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Neuropathol Appl Neurobiol. 1995 Dec;21(6):518-28.

Activation of nuclear factor kappa B in brains from children with HIV-1 encephalitis.

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  • 1Department of Microbiology and Immunology, University of Rochester Medical Centre, NY 14642, USA.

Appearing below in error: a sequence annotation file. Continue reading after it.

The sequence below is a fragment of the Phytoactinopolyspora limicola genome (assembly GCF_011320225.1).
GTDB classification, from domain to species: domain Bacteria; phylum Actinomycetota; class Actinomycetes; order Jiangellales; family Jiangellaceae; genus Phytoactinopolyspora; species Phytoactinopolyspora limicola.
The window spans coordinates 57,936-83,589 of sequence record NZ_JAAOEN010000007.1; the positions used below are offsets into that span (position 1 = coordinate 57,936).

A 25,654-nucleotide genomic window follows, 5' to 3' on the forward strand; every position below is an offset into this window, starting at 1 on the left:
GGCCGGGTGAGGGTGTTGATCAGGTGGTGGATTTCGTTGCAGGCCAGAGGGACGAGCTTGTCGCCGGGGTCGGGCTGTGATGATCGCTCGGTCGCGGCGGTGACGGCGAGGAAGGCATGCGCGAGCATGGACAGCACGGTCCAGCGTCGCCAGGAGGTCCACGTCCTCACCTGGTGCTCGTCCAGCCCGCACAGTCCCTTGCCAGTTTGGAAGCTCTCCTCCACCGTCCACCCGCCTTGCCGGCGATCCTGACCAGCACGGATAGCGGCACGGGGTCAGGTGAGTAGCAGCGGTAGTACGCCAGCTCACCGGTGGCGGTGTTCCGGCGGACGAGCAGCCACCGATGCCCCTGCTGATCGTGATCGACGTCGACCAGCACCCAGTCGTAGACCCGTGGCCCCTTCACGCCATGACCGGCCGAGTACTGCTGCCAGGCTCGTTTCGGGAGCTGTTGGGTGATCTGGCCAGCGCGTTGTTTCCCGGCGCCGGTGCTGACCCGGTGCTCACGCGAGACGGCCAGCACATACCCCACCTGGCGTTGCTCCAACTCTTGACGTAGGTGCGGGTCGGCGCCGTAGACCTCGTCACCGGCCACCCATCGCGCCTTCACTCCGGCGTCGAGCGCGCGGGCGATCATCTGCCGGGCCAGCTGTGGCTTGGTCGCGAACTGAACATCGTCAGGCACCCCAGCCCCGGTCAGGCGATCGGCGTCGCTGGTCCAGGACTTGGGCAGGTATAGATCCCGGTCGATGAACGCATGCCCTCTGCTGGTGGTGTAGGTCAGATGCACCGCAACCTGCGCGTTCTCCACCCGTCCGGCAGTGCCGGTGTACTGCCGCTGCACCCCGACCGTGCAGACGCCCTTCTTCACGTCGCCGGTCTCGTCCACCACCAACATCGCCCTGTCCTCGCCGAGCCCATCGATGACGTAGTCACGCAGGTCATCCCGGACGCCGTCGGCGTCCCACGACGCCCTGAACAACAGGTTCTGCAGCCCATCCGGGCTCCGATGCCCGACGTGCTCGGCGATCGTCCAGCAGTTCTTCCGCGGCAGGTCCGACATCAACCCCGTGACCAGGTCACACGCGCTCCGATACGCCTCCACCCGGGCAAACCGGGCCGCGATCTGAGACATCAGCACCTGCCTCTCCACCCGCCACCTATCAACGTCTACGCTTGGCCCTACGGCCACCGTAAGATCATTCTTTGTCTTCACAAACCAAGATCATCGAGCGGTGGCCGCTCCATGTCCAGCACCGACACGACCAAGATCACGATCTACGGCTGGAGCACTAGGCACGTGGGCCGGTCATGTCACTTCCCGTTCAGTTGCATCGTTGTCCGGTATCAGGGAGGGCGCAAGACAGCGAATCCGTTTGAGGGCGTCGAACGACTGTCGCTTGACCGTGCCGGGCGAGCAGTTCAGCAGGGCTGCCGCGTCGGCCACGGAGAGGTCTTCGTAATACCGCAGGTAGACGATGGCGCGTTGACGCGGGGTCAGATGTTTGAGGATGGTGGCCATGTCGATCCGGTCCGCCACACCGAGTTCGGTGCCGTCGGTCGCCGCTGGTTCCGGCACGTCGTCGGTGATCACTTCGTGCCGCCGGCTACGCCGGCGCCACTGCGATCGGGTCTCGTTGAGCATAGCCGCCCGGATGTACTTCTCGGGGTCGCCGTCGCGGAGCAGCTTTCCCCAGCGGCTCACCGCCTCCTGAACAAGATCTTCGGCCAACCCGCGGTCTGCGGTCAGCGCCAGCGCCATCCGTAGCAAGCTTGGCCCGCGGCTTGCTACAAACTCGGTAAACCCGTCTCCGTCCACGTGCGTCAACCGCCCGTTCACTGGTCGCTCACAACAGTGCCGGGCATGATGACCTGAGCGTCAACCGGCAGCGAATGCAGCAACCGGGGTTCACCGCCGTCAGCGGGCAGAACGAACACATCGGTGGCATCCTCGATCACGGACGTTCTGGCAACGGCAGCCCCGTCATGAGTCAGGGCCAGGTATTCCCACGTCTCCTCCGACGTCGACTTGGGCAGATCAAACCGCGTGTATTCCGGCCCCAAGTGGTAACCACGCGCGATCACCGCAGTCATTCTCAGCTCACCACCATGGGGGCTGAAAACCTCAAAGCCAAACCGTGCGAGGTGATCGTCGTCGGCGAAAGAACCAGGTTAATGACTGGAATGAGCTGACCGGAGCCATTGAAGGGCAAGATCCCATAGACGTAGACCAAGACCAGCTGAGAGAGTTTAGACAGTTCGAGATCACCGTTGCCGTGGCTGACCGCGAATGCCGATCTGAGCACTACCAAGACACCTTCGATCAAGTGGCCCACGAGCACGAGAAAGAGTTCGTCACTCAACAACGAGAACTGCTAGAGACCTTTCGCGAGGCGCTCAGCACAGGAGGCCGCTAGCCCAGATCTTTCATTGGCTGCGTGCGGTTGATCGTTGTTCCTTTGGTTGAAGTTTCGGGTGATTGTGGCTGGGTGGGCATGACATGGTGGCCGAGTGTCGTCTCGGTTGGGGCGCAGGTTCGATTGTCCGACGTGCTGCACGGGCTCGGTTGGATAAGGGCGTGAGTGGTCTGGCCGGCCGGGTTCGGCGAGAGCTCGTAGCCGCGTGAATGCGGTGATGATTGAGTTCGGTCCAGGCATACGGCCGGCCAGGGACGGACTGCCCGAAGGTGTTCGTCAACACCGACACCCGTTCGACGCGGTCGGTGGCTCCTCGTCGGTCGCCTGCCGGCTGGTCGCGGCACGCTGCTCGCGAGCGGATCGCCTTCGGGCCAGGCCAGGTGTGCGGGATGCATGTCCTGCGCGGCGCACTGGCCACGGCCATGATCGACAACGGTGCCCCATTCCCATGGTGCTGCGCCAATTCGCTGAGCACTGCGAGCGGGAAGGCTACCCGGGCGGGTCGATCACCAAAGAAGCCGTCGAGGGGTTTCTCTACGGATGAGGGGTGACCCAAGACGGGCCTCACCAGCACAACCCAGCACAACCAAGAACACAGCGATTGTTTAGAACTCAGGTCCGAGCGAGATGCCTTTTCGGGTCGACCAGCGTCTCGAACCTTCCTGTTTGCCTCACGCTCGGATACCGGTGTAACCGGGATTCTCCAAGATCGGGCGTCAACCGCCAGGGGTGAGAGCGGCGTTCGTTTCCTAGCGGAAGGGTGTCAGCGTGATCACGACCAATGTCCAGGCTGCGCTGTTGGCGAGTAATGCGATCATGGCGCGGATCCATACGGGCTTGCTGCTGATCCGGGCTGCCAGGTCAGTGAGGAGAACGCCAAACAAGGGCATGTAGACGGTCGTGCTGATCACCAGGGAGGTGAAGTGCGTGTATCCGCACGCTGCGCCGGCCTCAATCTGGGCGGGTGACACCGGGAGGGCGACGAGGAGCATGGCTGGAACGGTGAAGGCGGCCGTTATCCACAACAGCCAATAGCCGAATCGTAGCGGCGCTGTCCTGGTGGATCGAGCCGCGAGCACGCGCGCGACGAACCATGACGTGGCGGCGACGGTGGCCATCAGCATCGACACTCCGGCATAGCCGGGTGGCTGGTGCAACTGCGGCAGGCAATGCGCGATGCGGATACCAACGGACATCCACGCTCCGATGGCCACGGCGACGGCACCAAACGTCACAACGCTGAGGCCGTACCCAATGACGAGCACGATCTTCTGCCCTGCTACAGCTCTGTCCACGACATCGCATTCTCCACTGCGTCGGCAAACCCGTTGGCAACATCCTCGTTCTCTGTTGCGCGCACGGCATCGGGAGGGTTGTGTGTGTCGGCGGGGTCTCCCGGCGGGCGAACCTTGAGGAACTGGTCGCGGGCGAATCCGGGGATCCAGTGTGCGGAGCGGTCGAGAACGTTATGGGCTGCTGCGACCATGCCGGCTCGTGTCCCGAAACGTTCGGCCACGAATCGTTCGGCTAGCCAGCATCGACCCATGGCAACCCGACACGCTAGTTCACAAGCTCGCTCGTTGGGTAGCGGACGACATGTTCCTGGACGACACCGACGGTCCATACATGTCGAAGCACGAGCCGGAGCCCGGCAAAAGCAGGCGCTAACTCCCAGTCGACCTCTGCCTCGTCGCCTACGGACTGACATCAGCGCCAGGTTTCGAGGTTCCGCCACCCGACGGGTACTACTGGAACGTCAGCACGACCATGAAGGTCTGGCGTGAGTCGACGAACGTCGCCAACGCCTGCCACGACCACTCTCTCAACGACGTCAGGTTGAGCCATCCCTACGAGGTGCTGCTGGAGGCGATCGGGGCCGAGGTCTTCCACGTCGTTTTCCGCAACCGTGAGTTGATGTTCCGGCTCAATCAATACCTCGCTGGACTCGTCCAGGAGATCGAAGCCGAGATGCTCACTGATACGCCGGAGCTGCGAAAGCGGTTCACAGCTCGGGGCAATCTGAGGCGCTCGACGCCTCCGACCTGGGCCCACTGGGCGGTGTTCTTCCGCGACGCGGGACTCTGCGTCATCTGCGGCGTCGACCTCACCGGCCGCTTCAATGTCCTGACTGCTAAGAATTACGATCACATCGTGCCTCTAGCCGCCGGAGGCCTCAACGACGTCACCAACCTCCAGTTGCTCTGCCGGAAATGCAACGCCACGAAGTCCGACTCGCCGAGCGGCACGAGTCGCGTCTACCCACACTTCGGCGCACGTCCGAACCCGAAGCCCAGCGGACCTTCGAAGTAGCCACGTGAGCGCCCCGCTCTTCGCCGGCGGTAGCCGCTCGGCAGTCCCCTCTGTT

Human immunodeficiency virus type 1 (HIV-1) infection of the central nervous system is associated with decreased neuronal density in discrete areas of the brain. Neuronal loss may occur via apoptosis, initiated by soluble neurotoxic factors secreted from HIV-1 infected macrophages and microglia. To examine further the molecular events involved in HIV-1 neuropathogenesis, we assessed the activity of NF kappa B, an inducible transcription factor involved in the activation of multiple proinflammatory, and potentially neurotoxic, genes. NF kappa B was analysed by immunocytochemistry using specific antisera to the NF kappa B p. 50 and p. 65 subunits. Brains from children with HIV-1 encephalitis and progressive encephalopathy were found to contain increased numbers of NF kappa B immunoreactive cells, relative to control brains (HIV-1 negative, or HIV-1 positive without encephalitis). Double-labelling studies using antibodies to CD68, or RCA-1 lectin, markers for cells of monocyte/macrophage lineage, revealed an increase in the number of microglia and macrophages with nuclear immunoreactivity for NF kappa B in association with HIV-1 encephalitis. NF kappa B positive multinucleated giant cells were also detected, as were cells which contained both NF kappa B and HIV-1 antigen. In contrast, the number of neurons and GFAP-positive astrocytes that were immunoreactive for NF kappa B was approximately the same in all groups of subjects. These data are consistent with the hypothesis that persistent, high-level activation of NF kappa B may promote the sustained production of neurotoxins by microglia and macrophages during HIV-1 encephalitis.

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